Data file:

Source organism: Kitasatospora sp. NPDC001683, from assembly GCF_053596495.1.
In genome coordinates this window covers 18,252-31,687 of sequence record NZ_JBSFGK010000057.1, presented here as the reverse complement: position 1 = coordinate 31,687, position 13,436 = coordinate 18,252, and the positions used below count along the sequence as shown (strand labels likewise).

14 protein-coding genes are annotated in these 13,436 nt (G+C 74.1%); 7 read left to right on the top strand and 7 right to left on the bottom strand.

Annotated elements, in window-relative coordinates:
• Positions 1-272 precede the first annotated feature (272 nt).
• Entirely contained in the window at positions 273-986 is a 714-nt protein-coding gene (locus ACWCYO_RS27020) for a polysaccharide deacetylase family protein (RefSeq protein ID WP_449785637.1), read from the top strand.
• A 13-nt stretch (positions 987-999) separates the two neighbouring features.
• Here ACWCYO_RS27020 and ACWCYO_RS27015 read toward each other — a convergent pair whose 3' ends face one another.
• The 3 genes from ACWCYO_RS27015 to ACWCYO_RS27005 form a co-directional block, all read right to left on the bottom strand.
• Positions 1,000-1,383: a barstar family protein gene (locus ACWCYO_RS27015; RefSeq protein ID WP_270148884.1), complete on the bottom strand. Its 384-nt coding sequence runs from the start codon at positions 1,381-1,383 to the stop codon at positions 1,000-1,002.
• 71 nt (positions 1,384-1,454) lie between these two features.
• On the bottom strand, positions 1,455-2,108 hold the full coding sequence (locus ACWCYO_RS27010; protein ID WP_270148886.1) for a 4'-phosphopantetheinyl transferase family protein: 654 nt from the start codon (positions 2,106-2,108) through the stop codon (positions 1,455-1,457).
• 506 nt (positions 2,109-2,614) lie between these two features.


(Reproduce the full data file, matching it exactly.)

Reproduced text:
Source organism: Kitasatospora sp. NPDC001683, from assembly GCF_053596495.1.
In genome coordinates this window covers 18,252-31,687 of sequence record NZ_JBSFGK010000057.1, presented here as the reverse complement: position 1 = coordinate 31,687, position 13,436 = coordinate 18,252, and the positions used below count along the sequence as shown (strand labels likewise).

14 protein-coding genes are annotated in these 13,436 nt (G+C 74.1%); 7 read left to right on the top strand and 7 right to left on the bottom strand.

Annotated elements, in window-relative coordinates:
• Positions 1-272 precede the first annotated feature (272 nt).
• Entirely contained in the window at positions 273-986 is a 714-nt protein-coding gene (locus ACWCYO_RS27020) for a polysaccharide deacetylase family protein (RefSeq protein ID WP_449785637.1), read from the top strand.
• A 13-nt stretch (positions 987-999) separates the two neighbouring features.
• Here ACWCYO_RS27020 and ACWCYO_RS27015 read toward each other — a convergent pair whose 3' ends face one another.
• The 3 genes from ACWCYO_RS27015 to ACWCYO_RS27005 form a co-directional block, all read right to left on the bottom strand.
• Positions 1,000-1,383: a barstar family protein gene (locus ACWCYO_RS27015; RefSeq protein ID WP_270148884.1), complete on the bottom strand. Its 384-nt coding sequence runs from the start codon at positions 1,381-1,383 to the stop codon at positions 1,000-1,002.
• 71 nt (positions 1,384-1,454) lie between these two features.
• On the bottom strand, positions 1,455-2,108 hold the full coding sequence (locus ACWCYO_RS27010; protein ID WP_270148886.1) for a 4'-phosphopantetheinyl transferase family protein: 654 nt from the start codon (positions 2,106-2,108) through the stop codon (positions 1,455-1,457).
• 506 nt (positions 2,109-2,614) lie between these two features.